Facebook Bullying Deaths and the Bullycide Movement
By Mandy Jane Clarke
Apr 6, 2011 - 9:05:04 PM
Most people know what "bullycide" is today. It speaks of the sad movement progressing across the country – and overseas - where victims of online bullying take their own lives. Facebook bullying deaths are becoming all too common.
Some studies that have probed into the extent of Facebook bullying have found that nearly half of all teenagers today have been bullied online in some fashion. These numbers could even be lower than the “actual” amount experiencing this form of abuse. Especially considering kids that aren't even old enough to have Facebook accounts are in fact visiting Facebook daily using their own facebook memberships, or others.
With such a high rate of bullying occurring online, it is fairly easy to see how Facebook bullying deaths is becoming so common. It used to be that bullying was carried out face-to-face in the halls and gymnasiums of schools. Today, this type of bullying still occurs, but it doesn't stop there.
Bullies now go home with their victims, rather than parting ways at the end of the school day. They can reach out through text messaging, online messaging, chat boards, online forums, and social networking sites. They essentially step right into their bullying victim’s living rooms and bedrooms so they feel as if there is no real escape.
Facebook bullying death cases may be a result of this nonstop harassment. Kids no longer get to go home to their safe haven where the bullies cannot reach them. As long as they turn their computers on or look at their cell phones, those bullies have access to them no matter where they go.
Preventing Facebook Bullying Death Cases
There has to be something that people in our society can do to prevent future cases of Facebook bullying deaths from occurring, right? There are outraged communities pushing for laws that make harassment online a crime and in fact some states have already passed these laws. There are also some parents taking action by suing kids who tease and torment their children online.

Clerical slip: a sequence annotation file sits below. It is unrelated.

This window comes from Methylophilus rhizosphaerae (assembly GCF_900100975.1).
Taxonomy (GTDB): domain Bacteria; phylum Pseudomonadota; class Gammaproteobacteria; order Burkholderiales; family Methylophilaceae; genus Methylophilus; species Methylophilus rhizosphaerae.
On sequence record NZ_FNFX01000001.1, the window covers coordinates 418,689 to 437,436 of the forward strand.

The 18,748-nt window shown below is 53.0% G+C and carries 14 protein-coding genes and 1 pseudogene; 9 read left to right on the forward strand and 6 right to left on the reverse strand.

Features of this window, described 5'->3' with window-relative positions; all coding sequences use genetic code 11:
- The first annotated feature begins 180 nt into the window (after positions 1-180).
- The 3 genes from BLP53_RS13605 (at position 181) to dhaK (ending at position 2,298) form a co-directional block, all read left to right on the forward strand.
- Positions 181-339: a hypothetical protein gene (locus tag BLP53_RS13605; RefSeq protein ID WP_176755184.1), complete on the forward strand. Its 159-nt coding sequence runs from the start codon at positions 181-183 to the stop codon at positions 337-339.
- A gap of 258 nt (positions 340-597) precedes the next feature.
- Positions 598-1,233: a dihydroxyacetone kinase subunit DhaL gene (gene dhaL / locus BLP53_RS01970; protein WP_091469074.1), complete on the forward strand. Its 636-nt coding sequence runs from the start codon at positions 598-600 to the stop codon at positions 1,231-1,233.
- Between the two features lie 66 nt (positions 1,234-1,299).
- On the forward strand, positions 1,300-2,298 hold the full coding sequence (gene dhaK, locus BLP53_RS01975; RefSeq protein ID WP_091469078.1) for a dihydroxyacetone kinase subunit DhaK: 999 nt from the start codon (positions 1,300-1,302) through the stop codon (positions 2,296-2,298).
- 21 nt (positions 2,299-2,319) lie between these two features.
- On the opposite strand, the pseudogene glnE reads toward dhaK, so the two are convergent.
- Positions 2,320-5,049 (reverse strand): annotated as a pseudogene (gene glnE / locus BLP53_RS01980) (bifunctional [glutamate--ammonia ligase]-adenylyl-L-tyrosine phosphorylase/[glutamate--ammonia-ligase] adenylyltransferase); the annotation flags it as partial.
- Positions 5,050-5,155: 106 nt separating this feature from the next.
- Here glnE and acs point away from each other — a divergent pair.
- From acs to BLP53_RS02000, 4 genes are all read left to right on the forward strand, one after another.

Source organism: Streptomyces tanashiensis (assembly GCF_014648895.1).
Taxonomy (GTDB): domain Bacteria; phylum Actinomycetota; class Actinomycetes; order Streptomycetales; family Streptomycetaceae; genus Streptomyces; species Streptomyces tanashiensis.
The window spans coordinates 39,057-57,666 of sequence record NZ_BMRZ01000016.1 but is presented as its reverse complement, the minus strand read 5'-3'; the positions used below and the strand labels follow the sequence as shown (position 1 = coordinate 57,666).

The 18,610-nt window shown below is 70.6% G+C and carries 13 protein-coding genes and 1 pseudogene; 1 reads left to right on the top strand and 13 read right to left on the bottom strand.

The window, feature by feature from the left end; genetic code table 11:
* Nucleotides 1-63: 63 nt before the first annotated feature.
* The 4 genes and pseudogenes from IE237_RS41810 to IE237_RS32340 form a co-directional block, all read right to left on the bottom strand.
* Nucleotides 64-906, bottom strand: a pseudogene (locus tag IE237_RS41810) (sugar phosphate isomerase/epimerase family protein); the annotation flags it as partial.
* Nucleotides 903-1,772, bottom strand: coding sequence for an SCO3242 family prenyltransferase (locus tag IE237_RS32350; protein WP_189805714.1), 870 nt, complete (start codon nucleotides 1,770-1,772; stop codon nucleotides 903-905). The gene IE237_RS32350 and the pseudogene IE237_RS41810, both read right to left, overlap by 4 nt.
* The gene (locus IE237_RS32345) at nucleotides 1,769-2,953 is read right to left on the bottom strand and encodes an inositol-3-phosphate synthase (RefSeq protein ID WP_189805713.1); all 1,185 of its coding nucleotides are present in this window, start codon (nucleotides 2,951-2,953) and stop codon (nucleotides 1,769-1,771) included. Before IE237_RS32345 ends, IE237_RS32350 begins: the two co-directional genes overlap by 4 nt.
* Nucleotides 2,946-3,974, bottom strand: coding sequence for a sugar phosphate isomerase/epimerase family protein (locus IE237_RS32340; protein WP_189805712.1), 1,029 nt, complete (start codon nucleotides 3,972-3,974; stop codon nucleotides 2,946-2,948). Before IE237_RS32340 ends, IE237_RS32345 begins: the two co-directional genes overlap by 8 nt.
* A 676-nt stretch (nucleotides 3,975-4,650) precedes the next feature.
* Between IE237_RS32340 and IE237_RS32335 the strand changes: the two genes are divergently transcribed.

This is a good start, but there are some things that parents and others concerned with this issue can do to help prevent future cases of Facebook bullying deaths:
Parents should not allow children under the age of 13 to set up a Facebook account. If they have to lie to get the account, chances are they are not old enough to handle the having access to social networking site accounts or memberships.
Parents should closely monitor their kids Facebook pages. They should be their child's “friend” to see all of their online activity. They should go even further and sign into their child's account frequently to see the private messages being passed back and forth.
Adults should be open to hearing any problems a child has with their online activities. Parents who are tuned out to this part of their child's life or who make their children afraid to talk to them will have children who don't seek help. This puts those kids at higher risk of Facebook bullying.
Every kid with a Facebook account should know exactly what to do if they receive an unwelcomed or disturbing message. They should know how to block other users and report Facebook abuse. Communication and taking action against online bullying can help tackle this issue in our efforts to reduce Facebook Bullying Death Cases.
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